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In Northern Michigan, Democratic Primary Offers A Choice for Change

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In a year of supercharged national politics and high political drama, an important U.S. Congressional election is unfolding in Northern Michigan that is symbolic of the changes in American politics following the rise of extremist candidates and agendas.

In Michigan's 1st Congressional District, a Native American social worker and local Democratic Party 'outsider,' Derek J. Bailey, is challenging the Democratic "establishment" candidate, Gary McDowell in a Democratic Primary to be held on August 7. Both hope to be the one who will take back the House seat from the incumbent Republican, Dan Benishek, on Nov. 6.

McDowell was the Democratic candidate who ran against Republican Tea Party favorite Benishek in 2010 and was handily defeated. What is significant about that election is that in a Congressional District that had been safely Democratic from 1993 to 2010, the "establishment" Democratic candidate (McDowell) lost the seat. While this has been analyzed from many perspectives, the prevailing view is that Gary McDowell lost in 2010 primarily because the voters did not accept his candidacy - he was the choice of the Democratic Party apparatus, and that didn't resonate well with the independent minded voters of Northern Michigan.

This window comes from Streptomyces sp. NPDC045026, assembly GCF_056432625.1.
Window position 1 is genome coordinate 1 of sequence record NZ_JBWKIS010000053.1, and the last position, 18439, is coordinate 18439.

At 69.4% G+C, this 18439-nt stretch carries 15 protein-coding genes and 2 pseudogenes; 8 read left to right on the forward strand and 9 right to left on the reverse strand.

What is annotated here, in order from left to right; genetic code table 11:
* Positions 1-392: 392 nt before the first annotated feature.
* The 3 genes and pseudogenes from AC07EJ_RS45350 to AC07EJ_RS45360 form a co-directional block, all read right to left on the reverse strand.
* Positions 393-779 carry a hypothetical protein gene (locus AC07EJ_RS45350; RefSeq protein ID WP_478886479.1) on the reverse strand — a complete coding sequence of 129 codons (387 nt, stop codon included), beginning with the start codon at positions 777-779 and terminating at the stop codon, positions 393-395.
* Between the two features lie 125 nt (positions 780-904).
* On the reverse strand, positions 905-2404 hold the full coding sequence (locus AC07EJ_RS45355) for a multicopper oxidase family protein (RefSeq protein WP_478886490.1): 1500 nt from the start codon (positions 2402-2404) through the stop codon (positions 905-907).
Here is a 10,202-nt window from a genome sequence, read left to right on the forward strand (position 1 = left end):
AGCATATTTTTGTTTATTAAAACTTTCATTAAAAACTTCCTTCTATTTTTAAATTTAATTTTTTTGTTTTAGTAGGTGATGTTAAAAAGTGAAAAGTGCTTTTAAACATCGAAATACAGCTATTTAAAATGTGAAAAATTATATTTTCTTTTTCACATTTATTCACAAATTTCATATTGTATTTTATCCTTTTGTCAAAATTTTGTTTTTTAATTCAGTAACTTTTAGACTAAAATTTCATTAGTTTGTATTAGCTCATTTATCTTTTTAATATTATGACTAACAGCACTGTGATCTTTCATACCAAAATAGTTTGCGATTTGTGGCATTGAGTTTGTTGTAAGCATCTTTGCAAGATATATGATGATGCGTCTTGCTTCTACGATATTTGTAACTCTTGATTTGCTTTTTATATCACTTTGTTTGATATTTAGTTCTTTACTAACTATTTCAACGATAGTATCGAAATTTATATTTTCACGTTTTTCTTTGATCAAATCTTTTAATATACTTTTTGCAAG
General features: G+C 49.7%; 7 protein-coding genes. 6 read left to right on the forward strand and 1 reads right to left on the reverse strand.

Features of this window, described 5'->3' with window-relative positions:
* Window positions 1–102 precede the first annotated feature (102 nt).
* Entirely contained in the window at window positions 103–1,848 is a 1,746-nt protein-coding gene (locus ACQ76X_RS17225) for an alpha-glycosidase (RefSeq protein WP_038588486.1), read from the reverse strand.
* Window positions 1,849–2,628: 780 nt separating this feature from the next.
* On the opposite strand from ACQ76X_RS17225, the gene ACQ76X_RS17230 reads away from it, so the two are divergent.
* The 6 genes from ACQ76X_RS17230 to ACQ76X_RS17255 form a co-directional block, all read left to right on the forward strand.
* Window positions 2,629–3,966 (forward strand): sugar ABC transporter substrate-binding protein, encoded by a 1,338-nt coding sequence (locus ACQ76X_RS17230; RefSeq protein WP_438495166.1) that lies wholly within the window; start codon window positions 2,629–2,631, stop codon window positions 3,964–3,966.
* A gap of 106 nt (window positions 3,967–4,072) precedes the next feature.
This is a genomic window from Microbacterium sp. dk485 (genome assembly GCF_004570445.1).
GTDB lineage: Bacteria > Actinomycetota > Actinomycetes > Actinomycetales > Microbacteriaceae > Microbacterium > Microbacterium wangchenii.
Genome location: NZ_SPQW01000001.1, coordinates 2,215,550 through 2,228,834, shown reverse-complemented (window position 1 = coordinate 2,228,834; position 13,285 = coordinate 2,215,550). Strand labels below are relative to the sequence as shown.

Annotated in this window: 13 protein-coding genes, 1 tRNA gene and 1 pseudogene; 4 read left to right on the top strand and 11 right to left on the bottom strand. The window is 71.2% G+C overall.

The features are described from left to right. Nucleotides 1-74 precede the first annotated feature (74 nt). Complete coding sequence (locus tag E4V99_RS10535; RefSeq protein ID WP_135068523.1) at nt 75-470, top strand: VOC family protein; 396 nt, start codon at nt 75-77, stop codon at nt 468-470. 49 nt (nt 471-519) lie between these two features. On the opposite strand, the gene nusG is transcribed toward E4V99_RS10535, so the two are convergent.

Now, McDowell is back for another try. Fundraising for his campaign from outside the District began almost as soon as the 2010 election was over. This time -- still the favored son of the Democratic insiders despite his previous loss to Benishek -- his campaign is flush with donations from coast to coast and "downstate" Democratic politicos.

His primary opponent, Bailey, began his campaign quietly in October of 2011, most unremarkably, by visiting friendly places. He spoke at county Democratic Party meetings, senior groups, potluck dinners, small business owners. He conversed with county commissioners and just about anyone who would take a few minutes to listen to him. A tall, softspoken man, Bailey's genuinely caring attitude and spiritual nature affect those who listen to him. He became known as a good listener and bridge builder.

"He (Bailey) took the time to listen to my viewpoint and showed great interest in what I had to say about the state of this country," said Judith Marie Clark of Traverse City, Michigan. "He provided me with how he would support his constituents if he were elected to Congress. He showed great passion when he spoke of the invasion of Asian carp into the Great Lakes...He feels that education is more than a normal consideration -- an economic imperitive. I found myself very impressed by him. He spoke of using grass roots contributions instead of PAC money or special interest group donations so that he can keep lobbyists at bay and concentrate on the business of the district as his uppermost priority. I began to work with him on his campaign and found myself even more impressed by his character, his willingness to listen intently, and to respond to and work with everyone he met, whether independent, liberal or conservative. To me, that is the mark of a great politician."

Bailey's campaign is gaining momentum and has attracted some Republican voters who are unhappy with Congressman Dan Benishek -- we'll call them "moderates"-- and feel that their Party has been hijacked by extremists. Such Republican voters have found something appealing in Bailey, who comes across as a candidate who is neither boastful nor overly idealistic, but rather, respectful of everyone he encounters.